Olyvea Galeazzi

Olyvea Galeazzi Student

Iron Mountain, Michigan
High School
Elementary Education
College of Education and Human Services
May 2024

Coming from one of the largest cities in Michigan’s Upper Peninsula, Iron Mountain, Olyvea Galeazzi, a first-generation college student, anticipated it would take a few weeks for her professors to get to know her. After all, the number of students on campus in Mount Pleasant is more than the population of her entire hometown.

“I was walking to work the second week of class. My English 101 professor, Dr. Elizabeth Brockman, said ‘Hi, Olyvea’ as we passed on the sidewalk. She made an effort to know me by face and by name; there was a connection in that moment. I knew I wasn’t alone. I knew Dr. Brockman wants to see me get ahead and was going to be there every step of the way.”

Brockman invited Olyvea and her classmates to stay in touch through emails and to drop in without an appointment during office hours. “Dr. Brockman became like my family in how she helped support me.”

Olyvea plans to become an elementary education teacher and teach in the Upper Peninsula — or perhaps trade in her snow boots for sandals and move to Florida, where she has extended family. She aspires to lead a classroom that’s a safe space where students have fun, learn and feel supported inside and outside the classroom.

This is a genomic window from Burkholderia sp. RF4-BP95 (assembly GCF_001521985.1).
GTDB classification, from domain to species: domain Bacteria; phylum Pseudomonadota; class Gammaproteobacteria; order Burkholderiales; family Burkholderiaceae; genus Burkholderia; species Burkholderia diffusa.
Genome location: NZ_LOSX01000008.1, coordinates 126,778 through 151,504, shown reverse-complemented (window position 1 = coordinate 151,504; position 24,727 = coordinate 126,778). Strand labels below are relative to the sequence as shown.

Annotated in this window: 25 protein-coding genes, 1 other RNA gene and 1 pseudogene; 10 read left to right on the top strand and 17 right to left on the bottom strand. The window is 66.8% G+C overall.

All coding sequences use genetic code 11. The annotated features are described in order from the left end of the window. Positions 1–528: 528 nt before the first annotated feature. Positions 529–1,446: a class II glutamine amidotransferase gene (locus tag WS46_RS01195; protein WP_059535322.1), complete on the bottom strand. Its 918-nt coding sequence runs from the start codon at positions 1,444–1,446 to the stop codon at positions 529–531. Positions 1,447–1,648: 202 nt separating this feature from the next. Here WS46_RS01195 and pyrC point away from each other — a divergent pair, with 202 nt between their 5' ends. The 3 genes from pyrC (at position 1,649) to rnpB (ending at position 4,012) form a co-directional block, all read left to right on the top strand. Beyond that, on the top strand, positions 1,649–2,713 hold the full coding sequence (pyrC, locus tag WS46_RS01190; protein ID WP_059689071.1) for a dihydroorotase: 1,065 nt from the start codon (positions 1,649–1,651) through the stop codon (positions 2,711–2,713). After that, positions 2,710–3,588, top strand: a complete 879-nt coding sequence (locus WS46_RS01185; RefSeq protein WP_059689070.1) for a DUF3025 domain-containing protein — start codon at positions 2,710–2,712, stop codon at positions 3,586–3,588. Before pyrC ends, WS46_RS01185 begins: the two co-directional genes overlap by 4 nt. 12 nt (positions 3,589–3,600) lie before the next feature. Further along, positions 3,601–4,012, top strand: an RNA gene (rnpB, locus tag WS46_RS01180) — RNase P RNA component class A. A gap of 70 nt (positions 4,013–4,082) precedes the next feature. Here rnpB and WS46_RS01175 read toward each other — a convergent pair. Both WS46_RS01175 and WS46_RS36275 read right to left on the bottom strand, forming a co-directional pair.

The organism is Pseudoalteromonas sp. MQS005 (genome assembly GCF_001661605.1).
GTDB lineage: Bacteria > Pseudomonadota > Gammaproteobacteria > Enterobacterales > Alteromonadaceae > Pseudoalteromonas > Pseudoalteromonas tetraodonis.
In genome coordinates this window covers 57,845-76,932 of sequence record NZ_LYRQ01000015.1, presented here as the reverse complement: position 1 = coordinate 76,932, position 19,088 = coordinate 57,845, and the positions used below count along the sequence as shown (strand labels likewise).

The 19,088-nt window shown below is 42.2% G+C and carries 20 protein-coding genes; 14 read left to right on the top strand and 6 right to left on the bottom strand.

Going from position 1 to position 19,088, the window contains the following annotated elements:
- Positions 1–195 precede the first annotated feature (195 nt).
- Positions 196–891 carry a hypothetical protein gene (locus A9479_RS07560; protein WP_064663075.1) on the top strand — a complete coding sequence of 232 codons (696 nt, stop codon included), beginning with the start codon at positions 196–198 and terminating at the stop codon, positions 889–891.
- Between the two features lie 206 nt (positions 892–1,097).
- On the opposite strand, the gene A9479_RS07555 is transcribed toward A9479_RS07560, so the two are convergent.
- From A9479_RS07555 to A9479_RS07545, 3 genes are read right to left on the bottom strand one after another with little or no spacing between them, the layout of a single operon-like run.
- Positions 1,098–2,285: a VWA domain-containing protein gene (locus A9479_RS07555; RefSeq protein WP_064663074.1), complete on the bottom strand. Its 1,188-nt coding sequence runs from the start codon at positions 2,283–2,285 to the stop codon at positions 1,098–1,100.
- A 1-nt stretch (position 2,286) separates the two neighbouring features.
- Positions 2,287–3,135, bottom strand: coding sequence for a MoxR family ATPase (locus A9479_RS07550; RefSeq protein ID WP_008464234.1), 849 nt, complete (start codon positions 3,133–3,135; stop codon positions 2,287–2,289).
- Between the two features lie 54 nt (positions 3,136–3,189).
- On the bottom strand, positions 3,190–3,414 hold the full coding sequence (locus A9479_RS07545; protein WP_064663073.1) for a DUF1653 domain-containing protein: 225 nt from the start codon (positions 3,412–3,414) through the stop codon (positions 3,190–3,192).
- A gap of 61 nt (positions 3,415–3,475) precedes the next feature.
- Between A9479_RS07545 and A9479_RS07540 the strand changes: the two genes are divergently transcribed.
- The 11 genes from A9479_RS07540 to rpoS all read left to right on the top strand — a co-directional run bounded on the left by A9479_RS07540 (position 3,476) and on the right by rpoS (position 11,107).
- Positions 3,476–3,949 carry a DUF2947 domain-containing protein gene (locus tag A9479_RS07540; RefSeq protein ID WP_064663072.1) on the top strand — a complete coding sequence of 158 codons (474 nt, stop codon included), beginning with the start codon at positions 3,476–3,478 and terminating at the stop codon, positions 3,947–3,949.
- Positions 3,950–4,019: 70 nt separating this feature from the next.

“Even when things got hard my freshman year, I kept pushing myself. I learned some life lessons and matured. I learned it’s OK to not understand something, and I have all the help I need here to succeed.”

One of those life lessons was learned in a math class her freshman year. She struggled and hesitated to ask for help. At the end of the semester, she failed the class. She found solace from Lori Driessnack, her academic advisor.

Lori got to work. She found Olyvea the same class that would fit into her schedule. Olyvea learned if you retake a class, the old grade is erased and replaced with the new one. And this time, Olyvea is pulling out all the stops to make sure the outcome is better, talking to her professor after class if something isn’t clear and utilizing the Mathematics Assistance Center.

“I know I can do this,” she says. “I have always told myself that if I want it, I can achieve it.”

Olyvea has grown so much that she’s proud of who she’s become and where she’s from. And she knows that she has all the support she needs.

“My parents have expectations for me. My family has even higher expectations for me because no one has graduated from college. I have to graduate. I have to be the first one to get the job I’ve always wanted.”